Anyone for fruit salad?
Machine translation is an asset if used correctly. But don’t be too hasty, staking your company’s reputation on free online translation is a risky business. Julie Fry explains why…
I was passed a list of countries recently that had been translated into English. Nestling amongst the seemingly innocuous list was one country I had never heard of before, “Fruit Salad”. Obviously I’d heard of fruit salad but I never knew it was a country between Bulgaria and Greece.
Any Italian would happily explain to you (as they did to me between giggles) that “Macedonia” is a type of fruit salad in Italy. Strange but true.
When you work in translation you see strange anomalies like this all the time and two words always spring to mind “Google Translate”. That’s a little unfair as other online translation tools are capable of providing equally amusing mistranslations. The Internet abounds with examples that you can read through and chuckle over on your coffee break. The laughter would quickly cease however, if you discovered that it was your company that was opening its new offices in Fruit Salad.
Surprising then, that so many companies are still willing to stake their reputation on a free online translation tool.
The Internet is littered with examples of companies who have signed up to free online translation tools in order to provide their company website in other languages. But after spending time and money developing your brand, selecting the correct tag-line and sales technique, can you then trust a piece of software, however powerful, to translate it for you? If you are aware that machine translation is not as accurate as human translation, do you simply accept that the translation won’t be quite right?
A culture of instant gratification has made us extremely impatient when it comes to the Internet. However much you want that bookcase from Homebase for example, if the product details on their website fail to load, you’ll be typing IKEA into the search bar of your browser before you can say Rumpelstiltskin. According to an article in the Guardian newspaper, it is estimated that 32% of consumers will start to abandon a slow site after just 5 seconds!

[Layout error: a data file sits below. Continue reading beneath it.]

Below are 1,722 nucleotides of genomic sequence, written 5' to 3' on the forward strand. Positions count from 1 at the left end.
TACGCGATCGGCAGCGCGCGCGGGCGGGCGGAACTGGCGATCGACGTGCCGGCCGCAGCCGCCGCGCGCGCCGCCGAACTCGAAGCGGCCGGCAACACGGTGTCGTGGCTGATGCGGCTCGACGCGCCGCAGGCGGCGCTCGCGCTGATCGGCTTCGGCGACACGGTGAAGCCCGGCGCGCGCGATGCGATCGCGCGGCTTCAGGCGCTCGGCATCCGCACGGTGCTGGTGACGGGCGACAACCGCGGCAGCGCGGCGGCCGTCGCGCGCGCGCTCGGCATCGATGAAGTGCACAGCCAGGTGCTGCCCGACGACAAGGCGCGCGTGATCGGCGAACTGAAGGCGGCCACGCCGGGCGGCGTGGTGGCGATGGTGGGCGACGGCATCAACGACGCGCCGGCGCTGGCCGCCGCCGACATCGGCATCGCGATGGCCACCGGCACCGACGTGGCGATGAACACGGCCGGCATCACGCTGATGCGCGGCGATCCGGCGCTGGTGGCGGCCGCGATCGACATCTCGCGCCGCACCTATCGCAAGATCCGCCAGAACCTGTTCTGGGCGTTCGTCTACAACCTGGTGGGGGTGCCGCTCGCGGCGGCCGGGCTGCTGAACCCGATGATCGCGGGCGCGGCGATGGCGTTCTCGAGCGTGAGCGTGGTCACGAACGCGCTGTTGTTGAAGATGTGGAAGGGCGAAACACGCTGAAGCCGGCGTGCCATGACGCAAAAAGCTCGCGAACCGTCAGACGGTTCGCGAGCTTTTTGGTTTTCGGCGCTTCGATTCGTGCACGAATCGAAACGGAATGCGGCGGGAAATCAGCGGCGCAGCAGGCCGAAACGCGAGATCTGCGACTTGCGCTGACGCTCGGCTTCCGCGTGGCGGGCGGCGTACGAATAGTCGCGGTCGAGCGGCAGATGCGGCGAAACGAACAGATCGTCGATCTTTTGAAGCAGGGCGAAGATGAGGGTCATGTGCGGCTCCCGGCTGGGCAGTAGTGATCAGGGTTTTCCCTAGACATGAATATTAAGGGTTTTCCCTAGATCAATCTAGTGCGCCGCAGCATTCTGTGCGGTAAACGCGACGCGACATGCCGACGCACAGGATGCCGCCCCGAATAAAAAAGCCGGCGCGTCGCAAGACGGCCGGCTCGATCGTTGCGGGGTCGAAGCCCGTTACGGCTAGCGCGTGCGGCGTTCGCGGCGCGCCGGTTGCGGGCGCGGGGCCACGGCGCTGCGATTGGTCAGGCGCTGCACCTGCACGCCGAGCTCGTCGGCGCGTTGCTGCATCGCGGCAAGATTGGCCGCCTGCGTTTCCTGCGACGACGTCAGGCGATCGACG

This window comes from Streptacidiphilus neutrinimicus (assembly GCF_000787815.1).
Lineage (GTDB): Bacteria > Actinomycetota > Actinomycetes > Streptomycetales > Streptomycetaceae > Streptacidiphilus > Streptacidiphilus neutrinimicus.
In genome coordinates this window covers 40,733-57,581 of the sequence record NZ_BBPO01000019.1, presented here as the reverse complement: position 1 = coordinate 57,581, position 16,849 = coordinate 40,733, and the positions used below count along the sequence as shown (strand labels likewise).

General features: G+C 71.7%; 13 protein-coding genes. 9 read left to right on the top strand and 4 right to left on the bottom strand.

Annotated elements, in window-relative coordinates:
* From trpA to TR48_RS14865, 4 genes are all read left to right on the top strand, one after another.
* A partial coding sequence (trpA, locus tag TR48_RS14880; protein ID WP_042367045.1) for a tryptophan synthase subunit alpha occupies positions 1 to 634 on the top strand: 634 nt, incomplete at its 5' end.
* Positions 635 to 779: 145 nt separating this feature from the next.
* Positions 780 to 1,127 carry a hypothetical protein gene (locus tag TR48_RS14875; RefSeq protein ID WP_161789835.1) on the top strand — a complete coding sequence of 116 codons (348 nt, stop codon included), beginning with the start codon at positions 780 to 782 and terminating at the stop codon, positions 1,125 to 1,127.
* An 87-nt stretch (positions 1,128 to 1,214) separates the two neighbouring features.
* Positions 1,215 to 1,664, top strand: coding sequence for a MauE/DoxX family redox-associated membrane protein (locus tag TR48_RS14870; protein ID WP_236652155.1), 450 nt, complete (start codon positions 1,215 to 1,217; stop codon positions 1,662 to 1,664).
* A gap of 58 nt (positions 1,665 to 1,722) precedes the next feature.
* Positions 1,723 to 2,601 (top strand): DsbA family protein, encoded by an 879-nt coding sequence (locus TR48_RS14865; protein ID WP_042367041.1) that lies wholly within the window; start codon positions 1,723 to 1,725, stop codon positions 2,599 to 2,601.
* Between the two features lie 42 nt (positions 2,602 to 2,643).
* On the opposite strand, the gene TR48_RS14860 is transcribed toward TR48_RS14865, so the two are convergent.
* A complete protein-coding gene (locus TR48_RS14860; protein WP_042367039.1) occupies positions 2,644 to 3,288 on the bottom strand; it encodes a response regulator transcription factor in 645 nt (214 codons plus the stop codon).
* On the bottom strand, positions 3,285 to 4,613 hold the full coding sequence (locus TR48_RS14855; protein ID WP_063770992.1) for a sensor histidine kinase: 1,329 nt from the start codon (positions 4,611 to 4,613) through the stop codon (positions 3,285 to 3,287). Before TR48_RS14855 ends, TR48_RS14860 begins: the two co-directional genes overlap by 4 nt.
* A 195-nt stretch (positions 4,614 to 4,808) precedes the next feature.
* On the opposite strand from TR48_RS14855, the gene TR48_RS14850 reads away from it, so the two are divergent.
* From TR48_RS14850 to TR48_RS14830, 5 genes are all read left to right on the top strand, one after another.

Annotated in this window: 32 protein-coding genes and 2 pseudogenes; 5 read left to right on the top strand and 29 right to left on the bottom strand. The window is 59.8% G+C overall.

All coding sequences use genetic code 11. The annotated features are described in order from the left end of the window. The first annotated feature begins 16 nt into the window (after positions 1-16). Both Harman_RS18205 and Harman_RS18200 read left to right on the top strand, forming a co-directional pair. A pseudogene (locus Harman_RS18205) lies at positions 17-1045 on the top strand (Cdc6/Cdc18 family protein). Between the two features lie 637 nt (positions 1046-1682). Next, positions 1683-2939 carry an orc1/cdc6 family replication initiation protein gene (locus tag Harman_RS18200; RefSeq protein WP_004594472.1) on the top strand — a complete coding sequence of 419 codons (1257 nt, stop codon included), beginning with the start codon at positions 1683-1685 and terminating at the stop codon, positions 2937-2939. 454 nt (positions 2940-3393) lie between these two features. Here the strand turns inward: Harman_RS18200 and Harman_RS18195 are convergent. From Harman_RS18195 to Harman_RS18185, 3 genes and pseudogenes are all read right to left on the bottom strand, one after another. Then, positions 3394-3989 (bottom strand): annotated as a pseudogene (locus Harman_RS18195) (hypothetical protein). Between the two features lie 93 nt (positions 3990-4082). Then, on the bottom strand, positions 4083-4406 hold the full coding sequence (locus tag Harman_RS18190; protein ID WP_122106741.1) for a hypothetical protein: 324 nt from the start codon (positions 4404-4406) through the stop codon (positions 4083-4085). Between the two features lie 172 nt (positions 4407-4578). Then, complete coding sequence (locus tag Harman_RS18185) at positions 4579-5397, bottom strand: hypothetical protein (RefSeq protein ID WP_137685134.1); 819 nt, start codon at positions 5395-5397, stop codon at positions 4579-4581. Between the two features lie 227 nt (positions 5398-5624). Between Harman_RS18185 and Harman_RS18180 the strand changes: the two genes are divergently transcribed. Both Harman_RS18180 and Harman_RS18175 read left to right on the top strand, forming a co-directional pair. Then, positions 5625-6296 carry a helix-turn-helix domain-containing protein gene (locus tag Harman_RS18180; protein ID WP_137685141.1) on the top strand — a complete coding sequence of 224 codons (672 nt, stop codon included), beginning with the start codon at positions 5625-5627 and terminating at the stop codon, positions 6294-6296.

If this is true, how long will a potential customer spend trying to decipher a badly translated website?
In fact, it’s not the quality of the translation on your website that you need to worry about, it’s the quality of the translation on your competitor’s website that really matters. Surveys such as those undertaken by Oneupweb or GetElastic show that clearly stated shipping and pricing information is the most influential factor for a customer when making a purchase decision. If this information on your website is ambiguous as a result of the way in which it has been translated, but clear on your competitors website, you could be looking at a lost sale.
The second most important influential factor in the customer’s decision to purchase, is the perceived credibility and trustworthiness of the website. It would appear then, that the old adage, “Never judge a book by its cover” doesn’t hold true when it comes to websites. A customer will judge you on the way your website looks because it is the only factor they have to judge you on in the first instance. I have backed away from many an Internet purchase simply because a supplier’s website was covered in primary colours and looked like it had been made using a FrontPage template from the late 90s. But I’m not just being finicky. When I navigate away from one of these websites, whatever the savings on offer, I actually feel like I’m protecting myself from what could potentially be a bad customer service experience.